Body Stewardship


The first time I heard anyone talk about stewardship it was in a discussion about the environment, and in this context it meant making careful decisions that would cause no further harm to our planet. The next time was at the university foundation where I worked, and in this context it meant strengthening relationships with donors by keeping them updated on projects they’d funded. Both of those are fairly big picture, and involve other people. But I’ve started to think about my relationship with my body as being a kind of stewardship, too.

At its root, the word means the activity of protecting, nurturing, and taking responsibility for something. I remember moving to Minneapolis and suddenly realizing that if I didn’t make a dentist appointment for myself, my teeth would never be cleaned again. My mom was no longer the steward of my health and body, so I had to step up. I had to take responsibility for my eating choices, my mental health, my skincare routine. I had to make sure I got enough sleep, got enough exercise, got enough water. And those nuts-and-bolts things have been easy to take care of ever since.

But when I think about body image, the meaning of stewardship shifts. Personally, I don’t find the the body love movement to be invasive or overreaching, but I know many do. And as a friend recently pointed out, asking someone – or many someones – to move directly from loathing and misery to love and celebration isn’t terribly reasonable. Asking someone to move from loathing and misery to neutrality and acceptance? A little less daunting. And I feel like adding the concept of stewardship to the neutrality/acceptance mix can be very beneficial.

Your body is you, so thinking of it as a thing that you care for is a little odd. But aside from instincts and reflexes, your mind does a lot of the driving when it comes to your body. And how you conceptualize your relationship with your body can have a huge impact on your overall well-being. Many people are apt to make demands of their bodies, express wishes or disappointment about their bodies, try to mould and shape and change their bodies. Many of us think of our bodies in terms of the things they aren’t and the things they can’t do. What if we focused on these ideas instead:

  • This is the only body you’ll get to inhabit. No trade-ins, no backs.
  • You’re in charge of your body. If you don’t care for it, no one will.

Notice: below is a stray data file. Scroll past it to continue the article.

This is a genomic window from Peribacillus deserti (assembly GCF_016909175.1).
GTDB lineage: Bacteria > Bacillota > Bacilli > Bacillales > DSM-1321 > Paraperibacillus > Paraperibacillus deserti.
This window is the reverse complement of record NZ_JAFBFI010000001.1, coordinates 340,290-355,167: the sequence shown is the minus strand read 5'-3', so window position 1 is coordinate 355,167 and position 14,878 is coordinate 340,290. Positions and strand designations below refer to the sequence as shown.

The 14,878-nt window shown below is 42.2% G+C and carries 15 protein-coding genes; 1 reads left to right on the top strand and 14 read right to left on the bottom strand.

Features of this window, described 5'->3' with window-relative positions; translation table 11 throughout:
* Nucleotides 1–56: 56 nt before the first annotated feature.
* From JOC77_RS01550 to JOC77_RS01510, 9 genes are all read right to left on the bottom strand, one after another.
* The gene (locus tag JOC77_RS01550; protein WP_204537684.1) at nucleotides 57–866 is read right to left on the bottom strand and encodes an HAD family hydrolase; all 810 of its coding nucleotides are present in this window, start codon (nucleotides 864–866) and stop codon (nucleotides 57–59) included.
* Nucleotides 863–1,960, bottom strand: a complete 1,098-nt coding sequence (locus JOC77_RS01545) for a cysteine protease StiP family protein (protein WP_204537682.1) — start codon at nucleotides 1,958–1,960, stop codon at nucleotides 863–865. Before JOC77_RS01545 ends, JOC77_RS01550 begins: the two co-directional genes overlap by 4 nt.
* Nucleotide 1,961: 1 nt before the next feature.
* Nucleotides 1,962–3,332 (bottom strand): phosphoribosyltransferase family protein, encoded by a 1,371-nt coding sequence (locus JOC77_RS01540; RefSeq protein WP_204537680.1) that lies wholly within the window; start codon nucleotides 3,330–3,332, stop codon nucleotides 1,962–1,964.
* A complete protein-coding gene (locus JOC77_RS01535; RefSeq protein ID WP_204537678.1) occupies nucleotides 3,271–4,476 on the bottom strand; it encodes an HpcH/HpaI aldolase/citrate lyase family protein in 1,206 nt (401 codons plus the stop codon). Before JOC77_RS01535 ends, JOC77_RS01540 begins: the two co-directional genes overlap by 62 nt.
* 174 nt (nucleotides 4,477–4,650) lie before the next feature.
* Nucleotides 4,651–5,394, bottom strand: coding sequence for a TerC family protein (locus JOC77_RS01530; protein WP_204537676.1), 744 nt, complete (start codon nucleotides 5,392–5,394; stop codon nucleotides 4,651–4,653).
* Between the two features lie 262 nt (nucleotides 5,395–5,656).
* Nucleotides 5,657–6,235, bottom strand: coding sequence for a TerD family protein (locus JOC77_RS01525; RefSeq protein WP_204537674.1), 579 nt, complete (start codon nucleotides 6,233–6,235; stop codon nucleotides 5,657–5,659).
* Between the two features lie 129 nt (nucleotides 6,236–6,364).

• Protecting and nurturing your body benefits both physical and emotional health.

Your body is not a mass of flaws to be disguised, or a list of failures. Your body is not a burdensome receptacle for your brain and soul. Your body is not a lifelong improvement project. Your body is you. And even if you’re not ready to lavish yourself with love and affection, perhaps you could think about protecting, nurturing, and taking responsibility for the well-being of your body. Because even when it is frustrating, or confusing, or filled with aches and pains, it is still yours. You are the one and only person tasked with the stewardship of your body. It’s a lot of responsibility, but the payoff is worth it.

Image source

Originally posted 2014-12-08 06:12:10.

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4 Responses to “Body Stewardship”

  1. suzanne

    It only takes one getting seriously ill to come to terms with these thoughts mighty fast. You learn quickly all the little things your body does for you on a daily basis and just how important they are. Ideally it would be best not to have to suffer in order to learn such a valuable lesson, but often the times we learn the most in life, are the times of great pain and difficulty.

    Great post.


  2. Kerstin Forsythe

    This post was a lovely warm spot in my day. I so identified with what you wrote. I also agree wholeheartedly with Suzanne’s comment below. When you are fighting your body because it is sick, in pain, not functioning as you wish it would it can be very hard to be kind to it and take care of it because you think why bother? Because the health you do STILL have is worth fighting for and preserving. I try to believe that “this too shall pass” but sometimes it’s just too hopeful! But taking care of myself day to day can go a long way in time passing in a positive way and small positive actions towards my body, both physically and emotionally go a LONG way to being happy. Thank you for writing this.

  3. Mercy Morris

    I have lurked for years reading your very sensible and inspiring posts. This one is a gem. Please don’t stop writing, you make a difference to people.